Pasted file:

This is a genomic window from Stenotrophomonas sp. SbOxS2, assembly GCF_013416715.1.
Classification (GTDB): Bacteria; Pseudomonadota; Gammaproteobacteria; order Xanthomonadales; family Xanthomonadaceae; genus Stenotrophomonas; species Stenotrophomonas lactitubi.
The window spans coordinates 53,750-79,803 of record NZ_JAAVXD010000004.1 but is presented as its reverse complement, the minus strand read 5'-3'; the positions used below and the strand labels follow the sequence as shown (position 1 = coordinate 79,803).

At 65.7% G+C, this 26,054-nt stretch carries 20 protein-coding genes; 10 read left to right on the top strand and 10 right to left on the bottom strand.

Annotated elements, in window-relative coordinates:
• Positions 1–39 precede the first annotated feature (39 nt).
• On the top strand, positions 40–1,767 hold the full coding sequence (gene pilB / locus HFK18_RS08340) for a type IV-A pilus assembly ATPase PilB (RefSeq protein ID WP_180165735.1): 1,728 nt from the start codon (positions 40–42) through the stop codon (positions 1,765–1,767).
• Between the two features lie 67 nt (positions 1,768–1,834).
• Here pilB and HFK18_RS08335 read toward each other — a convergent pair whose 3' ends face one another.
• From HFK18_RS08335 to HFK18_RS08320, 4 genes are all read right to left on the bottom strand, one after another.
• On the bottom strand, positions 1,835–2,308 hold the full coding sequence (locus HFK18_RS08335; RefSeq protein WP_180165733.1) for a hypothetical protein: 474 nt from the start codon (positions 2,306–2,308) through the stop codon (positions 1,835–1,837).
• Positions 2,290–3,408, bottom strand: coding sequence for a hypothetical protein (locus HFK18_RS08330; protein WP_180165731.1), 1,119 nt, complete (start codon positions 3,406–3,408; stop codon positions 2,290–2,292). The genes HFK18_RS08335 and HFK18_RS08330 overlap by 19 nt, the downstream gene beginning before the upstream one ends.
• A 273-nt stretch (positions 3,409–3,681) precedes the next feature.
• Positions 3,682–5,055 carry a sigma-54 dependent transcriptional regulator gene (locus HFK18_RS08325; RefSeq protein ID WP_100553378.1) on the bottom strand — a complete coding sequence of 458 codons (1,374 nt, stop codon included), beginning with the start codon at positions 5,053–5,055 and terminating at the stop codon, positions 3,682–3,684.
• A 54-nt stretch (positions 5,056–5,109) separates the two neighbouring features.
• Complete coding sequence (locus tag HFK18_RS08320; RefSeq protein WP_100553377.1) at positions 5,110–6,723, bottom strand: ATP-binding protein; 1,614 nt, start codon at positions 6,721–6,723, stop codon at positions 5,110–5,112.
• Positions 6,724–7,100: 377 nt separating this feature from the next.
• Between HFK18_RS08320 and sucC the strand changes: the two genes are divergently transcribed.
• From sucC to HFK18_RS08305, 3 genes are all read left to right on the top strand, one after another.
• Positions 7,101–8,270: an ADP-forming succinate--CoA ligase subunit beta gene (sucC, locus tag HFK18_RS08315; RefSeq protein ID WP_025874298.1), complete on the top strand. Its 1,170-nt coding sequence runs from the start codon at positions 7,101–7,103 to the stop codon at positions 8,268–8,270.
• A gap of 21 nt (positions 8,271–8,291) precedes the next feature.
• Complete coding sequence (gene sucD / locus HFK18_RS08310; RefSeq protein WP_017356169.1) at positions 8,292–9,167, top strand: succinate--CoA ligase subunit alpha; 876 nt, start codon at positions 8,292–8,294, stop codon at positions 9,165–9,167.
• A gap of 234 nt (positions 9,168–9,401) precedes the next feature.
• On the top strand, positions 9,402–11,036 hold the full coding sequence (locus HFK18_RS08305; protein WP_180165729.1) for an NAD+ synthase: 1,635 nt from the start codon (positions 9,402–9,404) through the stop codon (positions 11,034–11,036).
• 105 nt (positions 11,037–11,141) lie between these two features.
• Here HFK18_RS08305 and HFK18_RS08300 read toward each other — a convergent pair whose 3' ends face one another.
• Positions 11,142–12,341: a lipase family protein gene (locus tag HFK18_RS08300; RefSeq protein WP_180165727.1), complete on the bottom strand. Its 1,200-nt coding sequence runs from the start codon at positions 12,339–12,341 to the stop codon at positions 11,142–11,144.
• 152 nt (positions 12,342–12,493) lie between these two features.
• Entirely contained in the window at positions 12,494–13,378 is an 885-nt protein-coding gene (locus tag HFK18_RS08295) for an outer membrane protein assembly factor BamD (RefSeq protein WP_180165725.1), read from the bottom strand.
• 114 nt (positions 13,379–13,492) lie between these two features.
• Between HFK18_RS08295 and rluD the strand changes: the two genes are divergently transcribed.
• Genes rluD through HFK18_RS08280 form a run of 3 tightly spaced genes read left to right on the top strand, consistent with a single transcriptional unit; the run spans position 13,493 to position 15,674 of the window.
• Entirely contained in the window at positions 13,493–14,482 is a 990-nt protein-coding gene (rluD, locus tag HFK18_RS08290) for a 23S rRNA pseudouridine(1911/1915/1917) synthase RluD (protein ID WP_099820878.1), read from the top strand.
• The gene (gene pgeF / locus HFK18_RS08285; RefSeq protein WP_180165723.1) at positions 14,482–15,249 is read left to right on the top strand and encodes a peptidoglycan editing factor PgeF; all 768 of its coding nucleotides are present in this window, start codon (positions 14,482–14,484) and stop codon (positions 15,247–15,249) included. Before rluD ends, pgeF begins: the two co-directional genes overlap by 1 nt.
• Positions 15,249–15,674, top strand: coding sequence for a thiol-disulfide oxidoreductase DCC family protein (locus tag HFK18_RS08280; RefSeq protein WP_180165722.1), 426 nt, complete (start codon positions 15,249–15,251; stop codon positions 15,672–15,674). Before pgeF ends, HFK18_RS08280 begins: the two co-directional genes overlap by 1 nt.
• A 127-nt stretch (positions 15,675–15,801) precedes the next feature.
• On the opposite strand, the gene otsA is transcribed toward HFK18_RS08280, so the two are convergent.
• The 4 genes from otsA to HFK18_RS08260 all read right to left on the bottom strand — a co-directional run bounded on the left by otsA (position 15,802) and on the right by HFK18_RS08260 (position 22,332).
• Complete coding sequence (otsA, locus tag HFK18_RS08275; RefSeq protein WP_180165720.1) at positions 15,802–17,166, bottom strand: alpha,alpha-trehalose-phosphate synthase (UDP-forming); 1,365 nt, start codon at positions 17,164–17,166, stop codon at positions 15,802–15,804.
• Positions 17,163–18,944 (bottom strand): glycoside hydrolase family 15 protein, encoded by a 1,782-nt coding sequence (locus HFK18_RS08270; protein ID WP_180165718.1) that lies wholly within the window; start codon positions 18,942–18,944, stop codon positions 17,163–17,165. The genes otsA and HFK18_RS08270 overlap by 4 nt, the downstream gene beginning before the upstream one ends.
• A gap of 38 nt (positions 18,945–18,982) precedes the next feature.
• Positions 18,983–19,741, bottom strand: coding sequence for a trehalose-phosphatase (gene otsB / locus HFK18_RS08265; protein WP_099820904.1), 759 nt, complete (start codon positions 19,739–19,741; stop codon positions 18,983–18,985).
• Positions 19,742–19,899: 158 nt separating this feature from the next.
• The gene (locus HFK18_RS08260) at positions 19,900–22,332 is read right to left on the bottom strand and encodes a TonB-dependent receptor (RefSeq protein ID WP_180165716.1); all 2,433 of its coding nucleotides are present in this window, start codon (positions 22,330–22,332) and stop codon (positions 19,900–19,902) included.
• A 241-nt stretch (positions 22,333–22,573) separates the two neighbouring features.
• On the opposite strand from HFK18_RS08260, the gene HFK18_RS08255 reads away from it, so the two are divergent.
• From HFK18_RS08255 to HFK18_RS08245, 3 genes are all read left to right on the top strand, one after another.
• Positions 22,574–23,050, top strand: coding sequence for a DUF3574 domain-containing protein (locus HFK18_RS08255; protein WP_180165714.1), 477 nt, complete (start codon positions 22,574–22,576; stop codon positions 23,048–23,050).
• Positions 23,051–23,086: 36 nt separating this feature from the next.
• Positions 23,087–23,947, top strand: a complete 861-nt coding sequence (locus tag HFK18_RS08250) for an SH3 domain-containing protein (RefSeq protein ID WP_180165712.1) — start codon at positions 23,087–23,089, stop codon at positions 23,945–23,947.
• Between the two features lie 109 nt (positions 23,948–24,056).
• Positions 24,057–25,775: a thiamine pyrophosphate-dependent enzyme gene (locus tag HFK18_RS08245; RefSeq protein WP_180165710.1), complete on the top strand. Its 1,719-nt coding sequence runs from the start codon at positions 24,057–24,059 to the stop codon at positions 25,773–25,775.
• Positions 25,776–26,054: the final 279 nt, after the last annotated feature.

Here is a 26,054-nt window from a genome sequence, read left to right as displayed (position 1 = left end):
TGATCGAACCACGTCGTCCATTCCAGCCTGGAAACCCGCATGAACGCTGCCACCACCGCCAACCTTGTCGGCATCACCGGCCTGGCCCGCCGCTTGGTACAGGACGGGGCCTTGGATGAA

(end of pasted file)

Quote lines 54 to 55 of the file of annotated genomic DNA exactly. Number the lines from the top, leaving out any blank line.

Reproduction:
Here is a 26,054-nt window from a genome sequence, read left to right as displayed (position 1 = left end):
TGATCGAACCACGTCGTCCATTCCAGCCTGGAAACCCGCATGAACGCTGCCACCACCGCCAACCTTGTCGGCATCACCGGCCTGGCCCGCCGCTTGGTACAGGACGGGGCCTTGGATGAA